OIE Finds Brazilian BSE Status Still 'Negligible'

Latest meeting of the OIE affirms Brazilian beef trading is not a risk to trading partners

Published on: Feb 12, 2013

After concerns starting swirling late last year about a case of bovine spongiform encephalopathy in Brazil, the World Organization for Animal Health's (OIE) Scientific Commission for Animal Diseases last week determined that Brazil is still under "negligible risk" status.

The Commission also affirmed that the identification of this single case of BSE is not putting the country’s or its trading partners’ animal and public health at risk, notably because the animal was destroyed and no parts of it entered the food or feed chain.

The Commission however, noted with concern that there had been a considerable delay before Brazil sent the clinical samples for a confirmatory diagnosis to an OIE Reference Laboratory.  The Commission therefore agreed that it needed more detailed information on the procedures in place for processing samples and the improvement of the surveillance system in the country so as to further monitor the continuous compliance by Brazil with the relevant provisions of the Terrestrial Animal Health Code to be respected for the sustainable maintenance of its official status for BSE.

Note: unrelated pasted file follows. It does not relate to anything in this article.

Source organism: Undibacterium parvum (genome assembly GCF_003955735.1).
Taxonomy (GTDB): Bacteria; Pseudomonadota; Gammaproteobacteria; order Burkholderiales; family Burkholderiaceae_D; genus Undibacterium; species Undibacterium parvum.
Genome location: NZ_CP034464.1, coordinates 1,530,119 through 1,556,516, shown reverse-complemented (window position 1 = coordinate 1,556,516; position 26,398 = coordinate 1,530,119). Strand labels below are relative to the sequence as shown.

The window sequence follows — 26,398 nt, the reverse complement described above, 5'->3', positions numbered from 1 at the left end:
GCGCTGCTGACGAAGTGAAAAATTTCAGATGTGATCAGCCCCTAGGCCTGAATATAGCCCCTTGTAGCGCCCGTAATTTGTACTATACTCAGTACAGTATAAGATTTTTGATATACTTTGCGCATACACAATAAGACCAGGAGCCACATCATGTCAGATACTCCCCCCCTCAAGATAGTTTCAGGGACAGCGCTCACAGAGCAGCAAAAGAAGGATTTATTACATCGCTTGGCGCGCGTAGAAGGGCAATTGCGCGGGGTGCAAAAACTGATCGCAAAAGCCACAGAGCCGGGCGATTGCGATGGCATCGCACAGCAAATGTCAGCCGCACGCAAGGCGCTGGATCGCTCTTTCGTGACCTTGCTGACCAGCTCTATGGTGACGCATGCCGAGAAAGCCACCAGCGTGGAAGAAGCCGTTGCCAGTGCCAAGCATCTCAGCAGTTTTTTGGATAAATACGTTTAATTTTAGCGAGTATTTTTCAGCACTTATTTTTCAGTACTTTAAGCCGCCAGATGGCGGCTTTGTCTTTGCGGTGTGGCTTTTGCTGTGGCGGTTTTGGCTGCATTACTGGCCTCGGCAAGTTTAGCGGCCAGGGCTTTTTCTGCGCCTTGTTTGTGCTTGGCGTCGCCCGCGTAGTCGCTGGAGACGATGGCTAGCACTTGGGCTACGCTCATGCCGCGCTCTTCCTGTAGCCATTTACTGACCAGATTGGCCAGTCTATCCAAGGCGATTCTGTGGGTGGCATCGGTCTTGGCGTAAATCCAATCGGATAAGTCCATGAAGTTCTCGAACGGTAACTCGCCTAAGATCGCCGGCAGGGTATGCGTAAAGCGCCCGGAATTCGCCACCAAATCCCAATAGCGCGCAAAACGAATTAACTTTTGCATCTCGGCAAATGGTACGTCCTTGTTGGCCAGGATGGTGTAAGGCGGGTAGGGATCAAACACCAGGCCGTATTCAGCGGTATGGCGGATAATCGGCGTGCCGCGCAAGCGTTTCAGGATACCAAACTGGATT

Latest meeting of the OIE last week affirms Brazilian beef trading is not a risk to trading partners
Latest meeting of the OIE last week affirms Brazilian beef trading is not a risk to trading partners

The Commission will again assess the additional information to be provided by Brazil at its September 2013 meeting.

Importing countries react

Several countries have already reacted to the case in December and January by implementing restrictions on beef imports. Those countries include China, South Africa, Japan, Saudi Arabia and others.

According to Reuters, Brazil's Foreign Trade Secretary Tatiana Prazeres says Brazil would consider WTO retaliation if the countries do not lift the bans. Further, the animal in question, 13-year-old grassfed cow, never developed BSE, but tested positive for the protein that causes the disease.